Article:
Reader profiles are an author’s version of market research, and what develops from your reader profiles should help determine what book promotion strategies you’re implementing in order to sell more books.
Okay that sounds a little technical and perhaps easier said than done, but if you haven’t developed your reader profiles yet, I really need you to take this post seriously.
It will help you tremendously.
I can’t tell you how many authors I chat with about book promotion who say their book “is for everyone,” or something like, “all women between with hopes and dreams.” Another scary comment I get is, “I’m not sure.”
While I 100% respect inspiration and a vision, and I personally know what it’s like to have an idea percolating for months or even years, you have to be realistic.
If your only goal is to get your ideas on paper and see it published – then skip the reader profiles, you don’t need them to create a book.
But if you want people to buy your book and read it, reader profiles will show you how to find the right people, and through which channels.
So unless you have endless hours to market your book and hope some of it eventually works, read on to understand the primary benefits of creating reader profiles.
You’re recognizing people are complex.
Our free time is limited and there aren’t enough hours in the day. Same goes for your potential buyers.
The reality is most people don’t venture outside of their preferred genres, and for those of you who write in genres that have more sub-genres than Elizabeth Taylor’s had marriages, you really need to up your game.
Reading is personal, so book discovery needs to be personal as well.
Reader profiles can help you sell more books by really personalizing the experience a potential buyer has with your brand – and this is what makes you stand out from the 4,500+ other books being published every single day.
You’re figuring out where to promote your book.
I’m a big proponent of you don’t have to be everywhere, you just have to be everywhere that matters.
If you’ve been a bit perplexed about which social media platforms to use, or whether or not you’re reaching the right people, reader profiles can help with that.
Social media, news media, and pretty much anywhere that caters to consumers and brands alike have demographics available for the public.
Compare your reader profiles with the demographics for the most popular channels for book promotion and book discovery to see where you should really bother spending your time, and where you might be able to cut loose some wasted effort.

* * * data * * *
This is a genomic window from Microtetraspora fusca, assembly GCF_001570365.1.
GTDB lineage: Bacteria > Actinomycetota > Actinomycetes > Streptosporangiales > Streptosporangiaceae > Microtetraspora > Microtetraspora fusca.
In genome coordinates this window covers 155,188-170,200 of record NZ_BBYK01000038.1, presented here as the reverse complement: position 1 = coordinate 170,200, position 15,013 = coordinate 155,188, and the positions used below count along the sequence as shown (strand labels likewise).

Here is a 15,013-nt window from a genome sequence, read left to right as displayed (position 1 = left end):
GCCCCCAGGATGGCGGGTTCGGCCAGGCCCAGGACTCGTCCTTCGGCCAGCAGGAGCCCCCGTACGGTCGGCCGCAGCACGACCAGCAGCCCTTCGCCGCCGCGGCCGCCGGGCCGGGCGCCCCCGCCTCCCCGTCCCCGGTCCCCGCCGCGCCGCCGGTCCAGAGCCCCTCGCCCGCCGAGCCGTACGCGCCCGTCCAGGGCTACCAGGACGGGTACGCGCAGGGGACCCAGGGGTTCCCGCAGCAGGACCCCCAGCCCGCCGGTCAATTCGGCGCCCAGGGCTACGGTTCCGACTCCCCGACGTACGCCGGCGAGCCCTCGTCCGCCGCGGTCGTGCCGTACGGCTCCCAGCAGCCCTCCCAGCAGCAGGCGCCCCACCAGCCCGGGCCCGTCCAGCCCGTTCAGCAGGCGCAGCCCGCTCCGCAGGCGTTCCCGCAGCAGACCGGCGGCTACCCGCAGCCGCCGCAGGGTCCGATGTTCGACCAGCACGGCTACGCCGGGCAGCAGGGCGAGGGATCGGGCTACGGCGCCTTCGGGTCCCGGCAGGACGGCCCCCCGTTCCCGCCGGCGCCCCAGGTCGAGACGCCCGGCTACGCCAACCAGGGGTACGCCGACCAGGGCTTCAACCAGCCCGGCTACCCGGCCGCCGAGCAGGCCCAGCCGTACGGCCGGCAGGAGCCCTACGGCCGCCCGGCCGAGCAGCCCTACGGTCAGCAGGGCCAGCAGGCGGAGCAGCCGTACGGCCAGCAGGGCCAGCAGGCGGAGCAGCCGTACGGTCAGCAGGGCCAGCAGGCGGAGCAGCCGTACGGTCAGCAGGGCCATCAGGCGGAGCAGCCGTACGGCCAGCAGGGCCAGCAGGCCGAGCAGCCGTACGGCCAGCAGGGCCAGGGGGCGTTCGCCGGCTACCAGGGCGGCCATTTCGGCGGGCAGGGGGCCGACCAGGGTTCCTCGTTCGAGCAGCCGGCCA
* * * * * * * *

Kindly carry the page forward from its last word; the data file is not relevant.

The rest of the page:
You’re learning from your competition.
Reader profiles can help you sell more books by mimicking what seems to be working for other, more successful authors in your genre.
Part of learning about your potential buyers includes understanding their current reading preferences. This is huge.
I say this a lot because it’s true, success leaves clues.
So if you start tracking the book promotion and branding activities of other authors who are already selling books to your target market, you’ll pick up a lot of solid techniques that you know resonate with the right people.
You’re highlighting what makes your book unique.
Detailed reader profiles also push you to examine your own work, not just those who are most likely to buy it.
If you want to sell more books you’ll have to get better at convincing potential buyers that you have something special to offer them.
And while for non-fiction authors that usually means your book itself has to have a unique take and perspective on your topic, it gets a bit more complicated for genre fiction authors to find things in their story line that makes them unique – because let’s face it, your readers often choose books because they pretty much know what to expect, and they like it that way.
So if you’re writing fiction and struggling to find ways to stand out, look more toward your brand and your online persona to carry that weight.
Properly done reader profiles also help you brainstorm ways you can be different, not just your books.
You’re fine-tuning your platform.
Building off what makes you and your book unique is the ability to fine-tune your author platform.
Reader profiles are like a sneak peek at who’s going to show up to a party you’re attending, and for argument’s sake, let’s say they need to like you in order to buy your book – well, with reader profiles you should have no problem wowing the crowd.
Now it’s time to get to work.
Because I’ve done all this preaching on the importance of developing reader profiles I figured I should develop one to help you hit the ground running!
Please understand you don’t have to fill out every single section in order to make some headway on figuring out how to sell more books, but the more you complete the better understanding you’ll have of your buyer market and your competition.
Releasing a book is like starting a business, and realistically none of us would start a business without the proper market research.
So if you’re committed to your long-term success and you want your platform and brand to continue to grow, put the time in now so you feel ahead of the curve, not constantly chasing it.
What have your experiences with reader profiles been? Please share in the comments!